Risk Management Solutions’ latest bulletin on the devastating earthquake, which struck on Monday, estimates that “at least one in four homes in the epicentral area of L’Aquila in Italy have been damaged.”
RMS said its data “shows that just 20 percent of homes were built after 1980 when new earthquake building codes were introduced to make properties more resistant to ground shaking. At least two-thirds of the buildings in the area are of masonry construction, which is particularly susceptible to major cracking and collapse during earthquakes. This proportion is similar to the rest of Italy, highlighting the vulnerability of the country’s building stock.”
The reconstruction of damaged and destroyed buildings “will now be funded by the government, as less than 5 percent of the total residential damage is likely to be insured,” said RMS.
“The Italian government is exploring how to finance the reconstruction since in the current economic climate it cannot rely on the same international borrowing it received after the 1997 earthquake,” said Domenico del Re, director at RMS and chairman of the Earthquake Engineering Field Investigation Team (EEFIT), which will be doing a reconnaissance mission to the area. “We should expect a new debate about the role of insurance in accelerating and increasing recovery in such disasters, and avoiding the requirement to find urgent ad-hoc solutions after the event.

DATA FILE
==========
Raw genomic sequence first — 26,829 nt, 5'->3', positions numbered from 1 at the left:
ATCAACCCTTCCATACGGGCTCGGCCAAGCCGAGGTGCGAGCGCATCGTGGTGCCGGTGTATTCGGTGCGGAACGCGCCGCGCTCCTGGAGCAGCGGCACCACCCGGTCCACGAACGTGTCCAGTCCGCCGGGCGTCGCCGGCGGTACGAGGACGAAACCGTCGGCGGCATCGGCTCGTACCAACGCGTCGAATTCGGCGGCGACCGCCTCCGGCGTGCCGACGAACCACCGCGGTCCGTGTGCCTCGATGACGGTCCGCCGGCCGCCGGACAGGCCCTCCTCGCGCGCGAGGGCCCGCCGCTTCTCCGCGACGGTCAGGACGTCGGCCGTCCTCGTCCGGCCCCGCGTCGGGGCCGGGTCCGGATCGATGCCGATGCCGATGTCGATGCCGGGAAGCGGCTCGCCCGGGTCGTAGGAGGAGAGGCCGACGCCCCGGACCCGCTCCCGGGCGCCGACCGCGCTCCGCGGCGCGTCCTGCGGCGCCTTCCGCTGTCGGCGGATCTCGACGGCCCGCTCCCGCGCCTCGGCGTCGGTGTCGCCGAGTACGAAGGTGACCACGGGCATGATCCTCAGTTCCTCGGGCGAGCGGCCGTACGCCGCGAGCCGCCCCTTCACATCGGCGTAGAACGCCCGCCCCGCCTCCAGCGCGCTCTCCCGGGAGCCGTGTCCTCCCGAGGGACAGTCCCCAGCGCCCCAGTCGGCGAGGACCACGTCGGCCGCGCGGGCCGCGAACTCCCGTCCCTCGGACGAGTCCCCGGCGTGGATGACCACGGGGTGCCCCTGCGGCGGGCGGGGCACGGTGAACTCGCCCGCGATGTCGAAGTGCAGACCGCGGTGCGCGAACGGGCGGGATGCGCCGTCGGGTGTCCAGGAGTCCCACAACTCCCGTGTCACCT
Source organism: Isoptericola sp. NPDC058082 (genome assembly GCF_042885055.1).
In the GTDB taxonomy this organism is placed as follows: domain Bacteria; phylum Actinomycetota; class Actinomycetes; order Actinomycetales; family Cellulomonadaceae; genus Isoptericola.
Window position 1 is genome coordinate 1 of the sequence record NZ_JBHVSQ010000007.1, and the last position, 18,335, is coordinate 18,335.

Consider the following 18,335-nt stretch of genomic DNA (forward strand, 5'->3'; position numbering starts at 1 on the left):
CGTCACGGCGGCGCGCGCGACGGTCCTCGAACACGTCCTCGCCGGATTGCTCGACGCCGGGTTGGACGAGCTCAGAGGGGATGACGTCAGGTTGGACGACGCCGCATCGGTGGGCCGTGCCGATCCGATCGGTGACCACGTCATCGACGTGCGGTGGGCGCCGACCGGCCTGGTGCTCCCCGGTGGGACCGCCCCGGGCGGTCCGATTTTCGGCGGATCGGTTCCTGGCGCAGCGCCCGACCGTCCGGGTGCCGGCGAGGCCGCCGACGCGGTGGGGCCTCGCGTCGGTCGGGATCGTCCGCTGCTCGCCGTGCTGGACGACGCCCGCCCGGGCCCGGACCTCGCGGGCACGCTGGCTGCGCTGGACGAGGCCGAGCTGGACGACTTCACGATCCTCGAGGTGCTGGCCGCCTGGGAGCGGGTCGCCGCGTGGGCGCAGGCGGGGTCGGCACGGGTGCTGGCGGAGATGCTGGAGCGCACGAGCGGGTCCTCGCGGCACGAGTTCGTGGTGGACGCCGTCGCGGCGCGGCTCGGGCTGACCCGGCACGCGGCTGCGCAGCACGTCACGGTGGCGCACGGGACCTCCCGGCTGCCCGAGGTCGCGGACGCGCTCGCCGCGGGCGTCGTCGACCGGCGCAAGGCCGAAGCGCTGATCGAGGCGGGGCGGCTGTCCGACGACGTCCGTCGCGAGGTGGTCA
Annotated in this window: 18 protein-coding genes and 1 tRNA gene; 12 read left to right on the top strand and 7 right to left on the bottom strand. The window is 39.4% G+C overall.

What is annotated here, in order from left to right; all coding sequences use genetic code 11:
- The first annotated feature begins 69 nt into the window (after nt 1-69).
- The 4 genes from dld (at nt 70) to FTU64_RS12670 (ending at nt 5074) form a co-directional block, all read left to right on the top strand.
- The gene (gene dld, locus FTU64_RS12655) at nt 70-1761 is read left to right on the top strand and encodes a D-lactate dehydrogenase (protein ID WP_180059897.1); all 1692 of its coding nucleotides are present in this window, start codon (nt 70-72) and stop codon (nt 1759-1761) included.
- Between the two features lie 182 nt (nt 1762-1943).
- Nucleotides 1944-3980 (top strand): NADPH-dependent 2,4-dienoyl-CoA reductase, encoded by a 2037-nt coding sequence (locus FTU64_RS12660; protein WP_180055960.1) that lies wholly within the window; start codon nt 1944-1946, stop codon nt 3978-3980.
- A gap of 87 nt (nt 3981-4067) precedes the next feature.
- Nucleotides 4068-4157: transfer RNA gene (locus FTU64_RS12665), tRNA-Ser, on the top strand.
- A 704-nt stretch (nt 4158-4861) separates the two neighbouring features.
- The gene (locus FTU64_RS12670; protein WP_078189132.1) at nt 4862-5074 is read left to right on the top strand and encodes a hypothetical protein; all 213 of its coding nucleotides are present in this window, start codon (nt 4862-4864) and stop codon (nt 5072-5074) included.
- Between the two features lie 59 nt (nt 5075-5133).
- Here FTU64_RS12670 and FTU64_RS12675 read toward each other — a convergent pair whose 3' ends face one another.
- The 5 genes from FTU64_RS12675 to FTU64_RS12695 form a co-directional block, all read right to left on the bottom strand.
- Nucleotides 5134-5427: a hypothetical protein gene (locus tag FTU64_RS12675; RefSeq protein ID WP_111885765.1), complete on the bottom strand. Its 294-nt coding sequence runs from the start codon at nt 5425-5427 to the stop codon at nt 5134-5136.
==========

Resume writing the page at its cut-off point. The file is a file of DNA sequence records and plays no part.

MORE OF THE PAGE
“As well as making funds available, earthquake insurance can provide the financial incentives for building reinforcements to be carried out,” he added. “Italy is leading the research into property strengthening, since many of its buildings are highly vulnerable to ground shaking – even some of the post-war reinforced concrete buildings – but the costs are high.”
RMS did note that there have been no reports of “major industrial building collapses. However, “50 percent of industrial facilities are said to have sustained some form of damage and are closed whilst the safety of the structure is guaranteed.”
“Though L’Aquila is not a major business centre, the earthquake affected the only concentration of industry in the province. No buildings have collapsed, but even minor damage can interrupt production for weeks,” del Re explained. He and Dr. Navin Peiris of RMS will be joining a reconnaissance mission to the affected areas with the EEFIT to survey the damage and report the findings in the UK.
RMS added that, according to the most recent surveys by the “Centro di Competenza Nazionale per la Protezione Civile PLINIVS dell’Università di Napoli Federico II’, 4,400 buildings have been damaged, 339 destroyed and 968 are inaccessible buildings.
The total residential building population is 19,262 in the top 9 affected comuni in and around L’Aquila according to ISTAT Census 2001.”
Source: Risk Management Solutions – www.rms.com
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